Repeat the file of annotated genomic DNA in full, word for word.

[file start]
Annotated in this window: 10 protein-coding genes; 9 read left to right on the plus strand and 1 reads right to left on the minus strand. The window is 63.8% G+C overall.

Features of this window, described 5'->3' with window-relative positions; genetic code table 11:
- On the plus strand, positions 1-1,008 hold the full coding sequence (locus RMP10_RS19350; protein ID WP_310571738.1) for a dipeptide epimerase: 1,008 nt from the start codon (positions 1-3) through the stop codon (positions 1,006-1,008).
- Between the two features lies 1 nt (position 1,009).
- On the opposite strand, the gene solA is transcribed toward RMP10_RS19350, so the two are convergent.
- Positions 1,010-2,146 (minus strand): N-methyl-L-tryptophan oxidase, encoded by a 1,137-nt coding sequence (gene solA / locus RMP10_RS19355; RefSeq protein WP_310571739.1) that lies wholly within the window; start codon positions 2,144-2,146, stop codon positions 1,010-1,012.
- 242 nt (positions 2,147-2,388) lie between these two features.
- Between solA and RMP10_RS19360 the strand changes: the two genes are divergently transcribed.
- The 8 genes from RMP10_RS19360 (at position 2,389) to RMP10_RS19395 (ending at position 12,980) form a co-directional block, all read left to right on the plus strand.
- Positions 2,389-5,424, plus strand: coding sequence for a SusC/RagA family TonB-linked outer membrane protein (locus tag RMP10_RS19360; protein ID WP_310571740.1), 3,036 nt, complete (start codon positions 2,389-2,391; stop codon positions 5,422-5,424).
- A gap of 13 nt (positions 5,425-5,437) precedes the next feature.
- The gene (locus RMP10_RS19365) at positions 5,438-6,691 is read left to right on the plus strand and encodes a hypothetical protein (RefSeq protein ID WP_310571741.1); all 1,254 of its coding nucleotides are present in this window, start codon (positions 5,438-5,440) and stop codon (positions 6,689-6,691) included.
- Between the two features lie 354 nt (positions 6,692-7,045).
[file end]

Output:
Annotated in this window: 10 protein-coding genes; 9 read left to right on the plus strand and 1 reads right to left on the minus strand. The window is 63.8% G+C overall.

Features of this window, described 5'->3' with window-relative positions; genetic code table 11:
- On the plus strand, positions 1-1,008 hold the full coding sequence (locus RMP10_RS19350; protein ID WP_310571738.1) for a dipeptide epimerase: 1,008 nt from the start codon (positions 1-3) through the stop codon (positions 1,006-1,008).
- Between the two features lies 1 nt (position 1,009).
- On the opposite strand, the gene solA is transcribed toward RMP10_RS19350, so the two are convergent.
- Positions 1,010-2,146 (minus strand): N-methyl-L-tryptophan oxidase, encoded by a 1,137-nt coding sequence (gene solA / locus RMP10_RS19355; RefSeq protein WP_310571739.1) that lies wholly within the window; start codon positions 2,144-2,146, stop codon positions 1,010-1,012.
- 242 nt (positions 2,147-2,388) lie between these two features.
- Between solA and RMP10_RS19360 the strand changes: the two genes are divergently transcribed.
- The 8 genes from RMP10_RS19360 (at position 2,389) to RMP10_RS19395 (ending at position 12,980) form a co-directional block, all read left to right on the plus strand.
- Positions 2,389-5,424, plus strand: coding sequence for a SusC/RagA family TonB-linked outer membrane protein (locus tag RMP10_RS19360; protein ID WP_310571740.1), 3,036 nt, complete (start codon positions 2,389-2,391; stop codon positions 5,422-5,424).
- A gap of 13 nt (positions 5,425-5,437) precedes the next feature.
- The gene (locus RMP10_RS19365) at positions 5,438-6,691 is read left to right on the plus strand and encodes a hypothetical protein (RefSeq protein ID WP_310571741.1); all 1,254 of its coding nucleotides are present in this window, start codon (positions 5,438-5,440) and stop codon (positions 6,689-6,691) included.
- Between the two features lie 354 nt (positions 6,692-7,045).